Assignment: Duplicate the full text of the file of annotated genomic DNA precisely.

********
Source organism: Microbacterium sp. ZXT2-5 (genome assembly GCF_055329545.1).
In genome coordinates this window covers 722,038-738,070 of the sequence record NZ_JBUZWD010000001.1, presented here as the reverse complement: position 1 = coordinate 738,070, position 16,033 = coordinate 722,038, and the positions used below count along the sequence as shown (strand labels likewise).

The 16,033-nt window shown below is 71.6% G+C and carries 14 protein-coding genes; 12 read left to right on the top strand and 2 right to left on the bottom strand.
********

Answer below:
Source organism: Microbacterium sp. ZXT2-5 (genome assembly GCF_055329545.1).
In genome coordinates this window covers 722,038-738,070 of the sequence record NZ_JBUZWD010000001.1, presented here as the reverse complement: position 1 = coordinate 738,070, position 16,033 = coordinate 722,038, and the positions used below count along the sequence as shown (strand labels likewise).

The 16,033-nt window shown below is 71.6% G+C and carries 14 protein-coding genes; 12 read left to right on the top strand and 2 right to left on the bottom strand.